Chesapeake Energy clipped by corporate conflict
McClendon's latest financial gaffe has CHK on the 'avoid' list.
By Daniel Putnam
Just when it seemed that matters couldn't get any worse for natural gas stocks, now corporate governance issues are coming into play.
On Wednesday morning, Reuters reported that Chesapeake Energy (CHK) CEO Aubrey McClendon had borrowed $1.1 billion against his investments in the company's wells over the past three years. McClendon can make personal investments of up to 2.5% of the value of each of Chesapeake's wells, and according to Reuters, he used these as collateral to take out the loans. The company that issued the loans also finances CHK.
The most problematic aspect of this is not just the potential conflict of interest it raises, but the fact that the company did not disclose the loans. Further, it hid under the letter of the law to say that the company had no legal responsibility to disclose these transactions. Maybe not, but the market has spoken nonetheless: Chesapeake shares fell more than 10% at mid-day before rebounding.
But the fundamental question remains: If there was nothing wrong about the transaction, why bury it in the footnotes? And why not have the foresight to understand that better disclosure would have prevented the stock from being vulnerable to this sort of revelation?
This marks another milestone in what's turning out to be a bad year for the company. Prior to this news, Chesapeake shares already were down 13.5% year-to-date and 43.7% from their 52-week high. Chesapeake still has some positives going for it: The stock now has a forward price-to-earnings ratio of 6, the 8.5% short interest provides some fuel for a rally once this wave of selling abates, and it is frequently mentioned as a takeover candidate (although not as attractive of a candidate after Wednesday's news). Also, the stock has fallen to 0.9 times book value in the wake of the Reuters story.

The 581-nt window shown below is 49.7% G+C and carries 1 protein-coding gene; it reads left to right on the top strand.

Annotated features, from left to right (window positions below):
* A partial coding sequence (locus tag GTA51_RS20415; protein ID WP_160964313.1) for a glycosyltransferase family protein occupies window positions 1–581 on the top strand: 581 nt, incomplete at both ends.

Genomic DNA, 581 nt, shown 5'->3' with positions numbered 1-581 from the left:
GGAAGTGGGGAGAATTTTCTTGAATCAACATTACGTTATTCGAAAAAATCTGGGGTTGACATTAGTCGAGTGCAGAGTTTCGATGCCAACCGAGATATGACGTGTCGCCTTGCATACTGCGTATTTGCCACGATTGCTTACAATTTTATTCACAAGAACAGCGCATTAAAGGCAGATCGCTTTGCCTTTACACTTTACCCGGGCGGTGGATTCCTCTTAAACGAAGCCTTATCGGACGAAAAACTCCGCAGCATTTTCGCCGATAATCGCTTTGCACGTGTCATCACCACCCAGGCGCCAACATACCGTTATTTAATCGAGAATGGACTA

On the other hand, the company also has $10.5 billion of net debt, close to its current market cap of about $11 billion -- not an enviable position given the weakness in natural gas. In addition, the cash shortfall has forced the company to sell off assets and issue $2 billion of preferred stock. The possibility of shareholder lawsuits and SEC involvement are now additional question marks that have been added into the equation.
Put it all together, and Chesapeake is a stock to avoid even for short-term bottom-fishers. The company has a history of questionable activities that hurt shareholders, including a special bonus to bail McClendon out of a 2008 margin call, as well as the incredible purchase of McClendon's rare map collection to help alleviate his personal financial trouble. The company once again is back in the headlines for the wrong reasons -- a recipe for trading at a discount to the rest of the energy sector as long as the current management remains at the helm.
Is Chesapeake a long-term value here based on its underlying assets? Perhaps. But poor corporate governance also is a long-term problem -- and, most important for traders, one that will prevent CHK from being the most effective way to play an eventual rebound in natural gas.
For now, natural gas bulls would be better served by looking at the multitude of better-managed companies in the sector.
Until natural gas comes back up for air, there's a number of sectors benefiting from $2 natural gas.
As of this writing, Daniel Putnam did not hold a position in any of the aforementioned securities.
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